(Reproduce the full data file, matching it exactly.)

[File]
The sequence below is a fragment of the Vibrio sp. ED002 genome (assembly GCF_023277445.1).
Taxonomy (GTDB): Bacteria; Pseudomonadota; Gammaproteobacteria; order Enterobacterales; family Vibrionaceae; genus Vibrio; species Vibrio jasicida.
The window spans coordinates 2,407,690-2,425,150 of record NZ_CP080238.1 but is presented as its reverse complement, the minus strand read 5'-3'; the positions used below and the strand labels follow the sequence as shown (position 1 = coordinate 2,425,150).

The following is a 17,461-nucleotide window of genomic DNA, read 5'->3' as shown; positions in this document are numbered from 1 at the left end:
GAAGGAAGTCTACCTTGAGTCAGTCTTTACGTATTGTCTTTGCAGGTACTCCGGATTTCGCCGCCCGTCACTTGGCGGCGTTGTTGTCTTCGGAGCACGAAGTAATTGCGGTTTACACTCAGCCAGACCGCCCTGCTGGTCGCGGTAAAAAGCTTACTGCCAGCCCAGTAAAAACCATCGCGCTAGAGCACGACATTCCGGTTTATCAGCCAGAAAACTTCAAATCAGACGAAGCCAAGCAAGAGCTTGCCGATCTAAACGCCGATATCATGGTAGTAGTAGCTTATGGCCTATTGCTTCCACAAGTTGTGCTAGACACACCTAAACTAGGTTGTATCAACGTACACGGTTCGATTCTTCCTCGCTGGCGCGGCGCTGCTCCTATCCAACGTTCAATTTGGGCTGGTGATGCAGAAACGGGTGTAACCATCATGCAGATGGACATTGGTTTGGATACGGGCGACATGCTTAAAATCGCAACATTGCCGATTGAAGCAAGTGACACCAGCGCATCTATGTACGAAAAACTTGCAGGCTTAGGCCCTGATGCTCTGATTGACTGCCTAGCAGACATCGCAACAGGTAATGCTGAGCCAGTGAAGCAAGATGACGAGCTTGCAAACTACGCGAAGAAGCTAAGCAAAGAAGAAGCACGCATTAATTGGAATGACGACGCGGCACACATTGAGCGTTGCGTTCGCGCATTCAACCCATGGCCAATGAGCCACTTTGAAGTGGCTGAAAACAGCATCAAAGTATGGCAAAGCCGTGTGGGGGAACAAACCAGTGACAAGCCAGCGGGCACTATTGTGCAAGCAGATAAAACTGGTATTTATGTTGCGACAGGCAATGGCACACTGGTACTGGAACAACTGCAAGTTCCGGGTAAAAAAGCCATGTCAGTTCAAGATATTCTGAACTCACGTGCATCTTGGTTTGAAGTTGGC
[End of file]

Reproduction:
The sequence below is a fragment of the Vibrio sp. ED002 genome (assembly GCF_023277445.1).
Taxonomy (GTDB): Bacteria; Pseudomonadota; Gammaproteobacteria; order Enterobacterales; family Vibrionaceae; genus Vibrio; species Vibrio jasicida.
The window spans coordinates 2,407,690-2,425,150 of record NZ_CP080238.1 but is presented as its reverse complement, the minus strand read 5'-3'; the positions used below and the strand labels follow the sequence as shown (position 1 = coordinate 2,425,150).

The following is a 17,461-nucleotide window of genomic DNA, read 5'->3' as shown; positions in this document are numbered from 1 at the left end:
GAAGGAAGTCTACCTTGAGTCAGTCTTTACGTATTGTCTTTGCAGGTACTCCGGATTTCGCCGCCCGTCACTTGGCGGCGTTGTTGTCTTCGGAGCACGAAGTAATTGCGGTTTACACTCAGCCAGACCGCCCTGCTGGTCGCGGTAAAAAGCTTACTGCCAGCCCAGTAAAAACCATCGCGCTAGAGCACGACATTCCGGTTTATCAGCCAGAAAACTTCAAATCAGACGAAGCCAAGCAAGAGCTTGCCGATCTAAACGCCGATATCATGGTAGTAGTAGCTTATGGCCTATTGCTTCCACAAGTTGTGCTAGACACACCTAAACTAGGTTGTATCAACGTACACGGTTCGATTCTTCCTCGCTGGCGCGGCGCTGCTCCTATCCAACGTTCAATTTGGGCTGGTGATGCAGAAACGGGTGTAACCATCATGCAGATGGACATTGGTTTGGATACGGGCGACATGCTTAAAATCGCAACATTGCCGATTGAAGCAAGTGACACCAGCGCATCTATGTACGAAAAACTTGCAGGCTTAGGCCCTGATGCTCTGATTGACTGCCTAGCAGACATCGCAACAGGTAATGCTGAGCCAGTGAAGCAAGATGACGAGCTTGCAAACTACGCGAAGAAGCTAAGCAAAGAAGAAGCACGCATTAATTGGAATGACGACGCGGCACACATTGAGCGTTGCGTTCGCGCATTCAACCCATGGCCAATGAGCCACTTTGAAGTGGCTGAAAACAGCATCAAAGTATGGCAAAGCCGTGTGGGGGAACAAACCAGTGACAAGCCAGCGGGCACTATTGTGCAAGCAGATAAAACTGGTATTTATGTTGCGACAGGCAATGGCACACTGGTACTGGAACAACTGCAAGTTCCGGGTAAAAAAGCCATGTCAGTTCAAGATATTCTGAACTCACGTGCATCTTGGTTTGAAGTTGGC